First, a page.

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NBA AND UNION TO DISCUSS LOCKOUT/STRIKE MORATORIUM
Published June 18, 1998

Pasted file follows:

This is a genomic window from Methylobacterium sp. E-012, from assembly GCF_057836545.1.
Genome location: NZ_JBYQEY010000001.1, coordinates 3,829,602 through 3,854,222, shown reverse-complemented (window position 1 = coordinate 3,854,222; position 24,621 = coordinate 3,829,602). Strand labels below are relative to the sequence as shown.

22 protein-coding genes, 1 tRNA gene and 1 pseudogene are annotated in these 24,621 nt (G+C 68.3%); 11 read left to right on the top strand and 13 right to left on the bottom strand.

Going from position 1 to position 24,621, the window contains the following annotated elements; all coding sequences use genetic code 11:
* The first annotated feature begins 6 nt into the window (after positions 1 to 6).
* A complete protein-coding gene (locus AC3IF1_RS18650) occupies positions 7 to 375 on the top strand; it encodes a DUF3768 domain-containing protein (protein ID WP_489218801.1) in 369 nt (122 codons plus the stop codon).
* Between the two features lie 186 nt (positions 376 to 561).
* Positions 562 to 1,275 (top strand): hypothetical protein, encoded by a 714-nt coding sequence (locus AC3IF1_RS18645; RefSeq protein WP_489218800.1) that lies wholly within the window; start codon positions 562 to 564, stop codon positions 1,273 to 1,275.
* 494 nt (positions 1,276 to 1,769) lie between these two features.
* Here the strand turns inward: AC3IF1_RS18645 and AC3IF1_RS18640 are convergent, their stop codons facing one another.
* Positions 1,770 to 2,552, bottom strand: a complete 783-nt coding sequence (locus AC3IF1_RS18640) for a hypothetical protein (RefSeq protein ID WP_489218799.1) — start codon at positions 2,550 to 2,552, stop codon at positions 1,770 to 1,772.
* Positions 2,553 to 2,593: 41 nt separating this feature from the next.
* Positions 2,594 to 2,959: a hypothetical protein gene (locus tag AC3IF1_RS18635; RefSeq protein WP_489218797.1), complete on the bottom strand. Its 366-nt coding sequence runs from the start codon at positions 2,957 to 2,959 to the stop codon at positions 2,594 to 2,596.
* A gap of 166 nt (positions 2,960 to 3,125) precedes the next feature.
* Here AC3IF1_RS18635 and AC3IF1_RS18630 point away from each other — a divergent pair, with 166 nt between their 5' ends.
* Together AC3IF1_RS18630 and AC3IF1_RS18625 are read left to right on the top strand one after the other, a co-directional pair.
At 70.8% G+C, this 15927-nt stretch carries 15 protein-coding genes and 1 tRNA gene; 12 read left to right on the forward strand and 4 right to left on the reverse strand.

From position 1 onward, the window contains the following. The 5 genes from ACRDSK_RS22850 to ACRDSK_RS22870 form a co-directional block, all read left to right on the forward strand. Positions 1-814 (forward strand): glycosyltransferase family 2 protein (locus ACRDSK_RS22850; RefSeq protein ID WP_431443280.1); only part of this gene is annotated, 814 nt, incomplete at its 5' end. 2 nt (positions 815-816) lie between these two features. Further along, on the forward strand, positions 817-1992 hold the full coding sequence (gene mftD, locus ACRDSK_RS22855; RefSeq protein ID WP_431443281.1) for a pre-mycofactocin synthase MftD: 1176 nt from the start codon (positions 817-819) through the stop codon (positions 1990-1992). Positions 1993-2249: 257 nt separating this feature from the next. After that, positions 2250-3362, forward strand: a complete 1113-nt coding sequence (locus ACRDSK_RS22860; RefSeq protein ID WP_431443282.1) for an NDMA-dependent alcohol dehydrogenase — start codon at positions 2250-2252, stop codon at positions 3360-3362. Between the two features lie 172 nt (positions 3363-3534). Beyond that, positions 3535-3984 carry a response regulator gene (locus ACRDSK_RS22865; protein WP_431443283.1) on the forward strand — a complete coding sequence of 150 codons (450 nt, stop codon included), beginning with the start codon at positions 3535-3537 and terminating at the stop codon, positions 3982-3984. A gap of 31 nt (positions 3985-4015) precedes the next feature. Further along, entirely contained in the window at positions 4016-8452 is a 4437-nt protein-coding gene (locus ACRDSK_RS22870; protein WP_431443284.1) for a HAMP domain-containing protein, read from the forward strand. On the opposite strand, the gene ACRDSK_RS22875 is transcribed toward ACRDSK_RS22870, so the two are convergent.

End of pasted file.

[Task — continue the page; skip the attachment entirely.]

A "moratorium resembling a no-lockout, no-strike pledged was discussed" Wednesday during an NBA collective bargaining session as a way to reinstate the 12 players who were removed from the U.S. World Championship team, according to an AP report by Chris Sheridan in the SALT LAKE TRIBUNE. Sources told Sheridan that a "moratorium extending into mid-summer ... was discussed in broad terms," which would allow for the return of the 12 players. After meeting yesterday, the league and the union agreed to meet again "early next week" (AP/SALT LAKE TRIBUNE, 6/18). DREAM TEAM TURNED INTO NIGHTMARE: In Denver, Mark Kiszla writes, "Caught in the crossfire of a labor war between the NBA and the league's players, the Dream Team is dying. Let it fade away. The Dream Team, a tired concept, has a duty to die. ... Good. No more Dream Team means no more stars wrapping themselves in Old Glory for corporate gain. No more pampered athletes" (DENVER POST, 6/18). NEXT PLEASE: In L.A., Greg Johnson surveys sports execs who say that the NBA "will be hard-pressed to crown an heir apparent when Air Jordan grounds himself." Rick Burton, Dir of the Warsaw Sports Marketing School at the Univ. of OR: "Hero appreciation is driven by superhuman performance, and now to be a hero you have to be a champion to the level that Jordan has set the bar at." DC-based attorney Lon Babby, who represents Grant Hill and Tim Duncan: "You're never going to duplicate Michael Jordan, because he's a once-in-a- lifetime phenomenon. And I don't think anyone is seriously aspiring to duplicate him. But there is an opportunity out there for someone who can be the next iteration of an important spokesperson for the league" (L.A. TIMES, 6/18).